“Our goal is to win Di­vi­sion C,” Stern said. “We won’t score as much last year, so we’d like to score 60 and give up 40. Our philo­sophy re­mains the same: we’re go­ing to box out, re­bound and run the floor. If we play our game, nobody’s beat­ing us.”

Di­vi­sion D

Frank­lin Towne Charter

Last sea­son: 11-6, 7-5

Chris Lauber lost three of his top seni­ors from his first year as Frank­lin Towne’s head coach, but that hasn’t di­min­ished his en­thu­si­asm head­ing in­to year two.

Gone are top scorer Steve Smith, as well as heavy con­trib­ut­ors Na­je Benton and Thomas Whit­field. But second lead­ing scorer Ry­an Boyd is back, and Lauber said “the team will run through him.” Ju­ni­or trans­fer Ish­mael Lanzo has some abil­ity, and seni­ors Mike Kessler and De­met­ri­us Frye are ready for lar­ger roles.

“We have a lot of po­ten­tial,” Lauber said. “This year feels new for every­one, but our goal is still to make the play­offs, which we did last year for the first time out of Di­vi­sion D. They’re more fa­mil­i­ar with the of­fense in year two, and now we can bet­ter identi­fy our struggles and see what we need to fo­cus on in prac­tice.”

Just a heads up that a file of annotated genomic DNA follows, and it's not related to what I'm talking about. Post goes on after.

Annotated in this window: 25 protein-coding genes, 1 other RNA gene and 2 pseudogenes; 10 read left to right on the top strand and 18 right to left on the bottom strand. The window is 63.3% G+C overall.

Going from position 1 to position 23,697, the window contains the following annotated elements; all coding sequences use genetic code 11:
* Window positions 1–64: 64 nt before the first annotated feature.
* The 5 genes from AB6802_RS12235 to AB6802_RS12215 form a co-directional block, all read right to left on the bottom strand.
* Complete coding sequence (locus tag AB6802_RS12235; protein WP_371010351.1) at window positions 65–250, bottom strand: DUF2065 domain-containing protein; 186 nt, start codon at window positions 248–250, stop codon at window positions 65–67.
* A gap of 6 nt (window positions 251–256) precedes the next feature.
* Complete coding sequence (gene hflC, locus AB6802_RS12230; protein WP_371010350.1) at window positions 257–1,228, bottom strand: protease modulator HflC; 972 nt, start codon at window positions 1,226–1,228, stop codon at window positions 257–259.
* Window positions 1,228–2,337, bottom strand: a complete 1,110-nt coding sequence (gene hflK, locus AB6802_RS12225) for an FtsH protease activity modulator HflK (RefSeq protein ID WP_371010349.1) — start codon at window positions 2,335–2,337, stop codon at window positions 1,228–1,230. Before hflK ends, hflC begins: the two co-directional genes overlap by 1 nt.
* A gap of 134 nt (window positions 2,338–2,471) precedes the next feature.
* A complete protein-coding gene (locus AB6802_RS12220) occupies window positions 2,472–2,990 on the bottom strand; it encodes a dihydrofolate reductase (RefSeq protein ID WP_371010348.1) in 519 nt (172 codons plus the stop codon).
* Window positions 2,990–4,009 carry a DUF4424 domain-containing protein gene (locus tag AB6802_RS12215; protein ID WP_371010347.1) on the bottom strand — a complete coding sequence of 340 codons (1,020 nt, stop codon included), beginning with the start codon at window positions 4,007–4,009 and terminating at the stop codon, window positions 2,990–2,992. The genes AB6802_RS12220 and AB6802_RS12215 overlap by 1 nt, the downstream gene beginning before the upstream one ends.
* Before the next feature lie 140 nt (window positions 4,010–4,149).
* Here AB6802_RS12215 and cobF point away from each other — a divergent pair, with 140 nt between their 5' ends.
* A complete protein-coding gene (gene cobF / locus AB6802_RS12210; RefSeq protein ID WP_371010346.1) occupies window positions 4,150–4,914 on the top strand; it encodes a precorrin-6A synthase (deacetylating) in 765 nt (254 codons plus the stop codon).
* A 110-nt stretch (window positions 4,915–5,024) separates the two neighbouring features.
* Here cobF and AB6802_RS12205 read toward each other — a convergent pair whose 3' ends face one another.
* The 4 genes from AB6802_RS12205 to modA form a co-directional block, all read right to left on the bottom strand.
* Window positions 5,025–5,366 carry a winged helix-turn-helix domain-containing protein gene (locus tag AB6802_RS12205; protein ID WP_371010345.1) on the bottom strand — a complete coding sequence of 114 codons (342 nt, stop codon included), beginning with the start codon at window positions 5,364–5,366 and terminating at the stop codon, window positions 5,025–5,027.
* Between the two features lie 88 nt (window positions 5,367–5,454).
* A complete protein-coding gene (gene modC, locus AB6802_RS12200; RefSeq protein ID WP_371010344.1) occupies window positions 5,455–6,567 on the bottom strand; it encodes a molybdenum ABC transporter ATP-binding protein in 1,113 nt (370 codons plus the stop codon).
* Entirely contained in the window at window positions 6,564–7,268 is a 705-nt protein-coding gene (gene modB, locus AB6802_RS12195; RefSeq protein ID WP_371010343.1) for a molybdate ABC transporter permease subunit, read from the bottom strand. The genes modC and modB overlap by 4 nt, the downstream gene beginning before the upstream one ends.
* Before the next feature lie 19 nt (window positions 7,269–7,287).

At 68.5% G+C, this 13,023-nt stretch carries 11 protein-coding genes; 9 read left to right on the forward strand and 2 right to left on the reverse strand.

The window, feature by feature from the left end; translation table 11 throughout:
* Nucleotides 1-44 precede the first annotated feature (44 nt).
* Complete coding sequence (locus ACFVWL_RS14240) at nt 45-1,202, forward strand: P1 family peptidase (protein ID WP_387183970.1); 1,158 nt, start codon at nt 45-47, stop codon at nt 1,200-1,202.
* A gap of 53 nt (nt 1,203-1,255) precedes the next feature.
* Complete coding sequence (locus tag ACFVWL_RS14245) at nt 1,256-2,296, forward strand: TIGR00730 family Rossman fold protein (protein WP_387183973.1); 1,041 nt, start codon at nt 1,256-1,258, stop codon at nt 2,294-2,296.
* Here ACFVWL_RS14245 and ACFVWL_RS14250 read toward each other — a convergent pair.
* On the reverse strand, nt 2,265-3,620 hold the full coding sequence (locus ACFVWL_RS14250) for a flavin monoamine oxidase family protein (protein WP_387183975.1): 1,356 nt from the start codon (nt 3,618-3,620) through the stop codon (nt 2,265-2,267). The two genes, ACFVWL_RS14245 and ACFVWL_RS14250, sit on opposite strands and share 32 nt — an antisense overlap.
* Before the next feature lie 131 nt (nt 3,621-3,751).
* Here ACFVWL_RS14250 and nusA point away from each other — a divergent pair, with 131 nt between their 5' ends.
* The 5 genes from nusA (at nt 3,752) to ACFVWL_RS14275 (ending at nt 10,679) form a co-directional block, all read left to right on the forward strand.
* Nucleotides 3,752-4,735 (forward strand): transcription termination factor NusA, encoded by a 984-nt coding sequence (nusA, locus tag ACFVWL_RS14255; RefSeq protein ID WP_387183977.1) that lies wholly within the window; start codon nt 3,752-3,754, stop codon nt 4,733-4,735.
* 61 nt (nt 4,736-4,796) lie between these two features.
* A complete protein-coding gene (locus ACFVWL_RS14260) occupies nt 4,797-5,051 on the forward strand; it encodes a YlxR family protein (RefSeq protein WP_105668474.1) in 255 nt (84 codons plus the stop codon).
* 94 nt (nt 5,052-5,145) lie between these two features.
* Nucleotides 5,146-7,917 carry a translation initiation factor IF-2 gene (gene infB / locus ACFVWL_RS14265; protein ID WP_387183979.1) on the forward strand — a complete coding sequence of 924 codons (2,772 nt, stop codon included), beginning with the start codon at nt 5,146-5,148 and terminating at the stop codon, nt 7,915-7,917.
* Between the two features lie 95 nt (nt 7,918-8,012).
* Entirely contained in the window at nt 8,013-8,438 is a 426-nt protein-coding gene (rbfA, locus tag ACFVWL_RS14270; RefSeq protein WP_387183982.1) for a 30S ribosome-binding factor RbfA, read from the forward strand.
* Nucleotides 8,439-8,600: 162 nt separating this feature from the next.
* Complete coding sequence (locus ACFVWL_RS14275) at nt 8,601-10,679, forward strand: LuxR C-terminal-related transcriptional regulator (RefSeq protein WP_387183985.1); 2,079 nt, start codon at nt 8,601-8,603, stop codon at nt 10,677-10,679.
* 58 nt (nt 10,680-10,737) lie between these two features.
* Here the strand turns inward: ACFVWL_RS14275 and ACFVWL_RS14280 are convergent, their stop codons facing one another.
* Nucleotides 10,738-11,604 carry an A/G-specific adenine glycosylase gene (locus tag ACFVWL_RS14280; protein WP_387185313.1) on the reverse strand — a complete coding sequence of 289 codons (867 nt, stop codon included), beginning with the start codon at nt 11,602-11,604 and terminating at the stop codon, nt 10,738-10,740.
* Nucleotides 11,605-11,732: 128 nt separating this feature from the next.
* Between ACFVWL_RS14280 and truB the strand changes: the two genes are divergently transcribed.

One thing re­mains clear: Lauber is less stressed out this time around.

“Things are a lot calmer, a lot more for­ward mov­ing than just be­ing in the mo­ment,” he said. “I’m very ex­cited for the kids. They are great stu­dent-ath­letes and great people, and we have a lot of friends on this team. They had a taste of the play­offs, but that wasn’t enough. Now, when you men­tion the play­offs, it’s not a ques­tion of ‘if,’ but ‘when.’ We’re all ex­cited, and it’s rub­bing off on one an­oth­er.” ••

You can reach at emorrone@bsmphilly.com.

comments powered by Disqus